ReplyYes, a Seattle startup that helps retailers engage with customers via its mobile messaging platform, is jumping into ticket sales under a deal with Universal Music Group.
The partnership was announced Thursday alongside a new $6.5 million Series A funding round, which GeekWire reported on in December. ReplyYes revealed more details about the round today; it was led by Madrona Venture Group, Cross Culture Ventures, Lowercase Capital, Muse Capital, and Arnold Venture Group.
ReplyYes, a spinoff of Madrona Venture Labs, will work with Universal to allow artists to use its messaging service to sell tickets, music, and merchandise to fans.
This isn’t the company’s first venture into music. Its first venture, “The Edit”, offers a way to sell vinyl on the ReplyYes platform. Customers receive daily recommendations for records via texts and can simply reply “yes” to purchase, or help the chatbot learn their preferences by responding “Like” or “Dislike.” If users have more complex requests or needs, a human agent takes over to help.
Since launching 18 months ago, The Edit has sold more than 100,000 albums.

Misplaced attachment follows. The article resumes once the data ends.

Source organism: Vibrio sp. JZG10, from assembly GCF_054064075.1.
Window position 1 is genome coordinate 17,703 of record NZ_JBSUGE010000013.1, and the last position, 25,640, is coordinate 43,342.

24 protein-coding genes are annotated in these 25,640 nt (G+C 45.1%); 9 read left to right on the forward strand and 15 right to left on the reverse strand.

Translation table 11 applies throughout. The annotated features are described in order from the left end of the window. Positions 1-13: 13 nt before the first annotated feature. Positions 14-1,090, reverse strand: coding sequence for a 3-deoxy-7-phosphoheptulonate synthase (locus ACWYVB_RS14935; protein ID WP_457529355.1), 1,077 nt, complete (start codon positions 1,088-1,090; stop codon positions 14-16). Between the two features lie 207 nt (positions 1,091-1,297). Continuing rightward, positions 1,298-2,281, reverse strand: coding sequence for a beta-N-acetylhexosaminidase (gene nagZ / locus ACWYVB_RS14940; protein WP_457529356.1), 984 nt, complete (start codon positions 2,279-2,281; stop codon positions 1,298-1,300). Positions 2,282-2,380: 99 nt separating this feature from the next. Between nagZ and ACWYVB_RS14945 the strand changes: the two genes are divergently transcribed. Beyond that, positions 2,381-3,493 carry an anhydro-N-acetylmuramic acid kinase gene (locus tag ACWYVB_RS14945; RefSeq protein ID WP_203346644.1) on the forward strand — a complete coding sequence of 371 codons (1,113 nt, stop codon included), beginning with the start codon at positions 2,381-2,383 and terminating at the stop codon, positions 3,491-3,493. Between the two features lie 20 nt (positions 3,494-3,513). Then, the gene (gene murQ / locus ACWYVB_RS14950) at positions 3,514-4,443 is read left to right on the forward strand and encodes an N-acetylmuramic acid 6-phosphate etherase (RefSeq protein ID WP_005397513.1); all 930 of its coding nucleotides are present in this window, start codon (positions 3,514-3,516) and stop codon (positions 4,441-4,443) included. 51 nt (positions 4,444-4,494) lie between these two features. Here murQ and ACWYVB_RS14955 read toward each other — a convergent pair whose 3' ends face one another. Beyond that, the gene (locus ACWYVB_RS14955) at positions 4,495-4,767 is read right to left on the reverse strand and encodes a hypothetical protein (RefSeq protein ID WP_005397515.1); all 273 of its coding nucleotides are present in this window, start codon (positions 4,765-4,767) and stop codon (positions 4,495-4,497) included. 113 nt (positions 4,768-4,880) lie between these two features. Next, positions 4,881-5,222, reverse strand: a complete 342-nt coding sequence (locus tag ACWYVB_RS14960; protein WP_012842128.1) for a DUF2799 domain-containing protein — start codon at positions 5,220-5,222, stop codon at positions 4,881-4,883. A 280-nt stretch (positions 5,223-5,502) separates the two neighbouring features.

“The ReplyYes mission is to help people discover and purchase the things that they love,” ReplyYes CEO Dave Cotter said in a statement. “Our platform enables brands to engage and transact with their customers where they increasingly are – on their mobile phones messaging.”
ReplyYes also last year launched its second text-based storefront, Origin Bound, which applies the same approach to graphic novels.
Messaging bots, fueled by artificial intelligence and machine learning technology coupled with human assistance, have gained traction in recent years. Facebook launched its own chatbot last year and more than 33,000 businesses currently have Facebook bots. Facebook told Wired in December that about one billion people were interacting with businesses on Messenger each month.
Other tech companies like Microsoft, Amazon, Google, IBM, and smaller startups like Ozlo are also utilizing AI and machine learning for related chatbot-like products. Peach, another Seattle startup, is using mobile messaging to help improve how workers order lunch.
Top retailers Starbucks and Nordstrom are now also starting to roll out their own chatbots. While messaging bots have been slow to gain traction with mainstream consumers, ReplyYes’ recent funding round and its partnership with Universal suggest the trend isn’t going away anytime soon.
“Our recording artists, songwriters and labels benefit from these exciting new forms of fan engagement and merchandising that are created by conversational commerce,” Peter Sinclair, Universal’s Senior Vice President of Consumer Engagement, said in a statement. “We are excited to work with ReplyYes, and even more excited for the millions of fans around the world who will experience this new and direct way of interacting with their favorite artists.”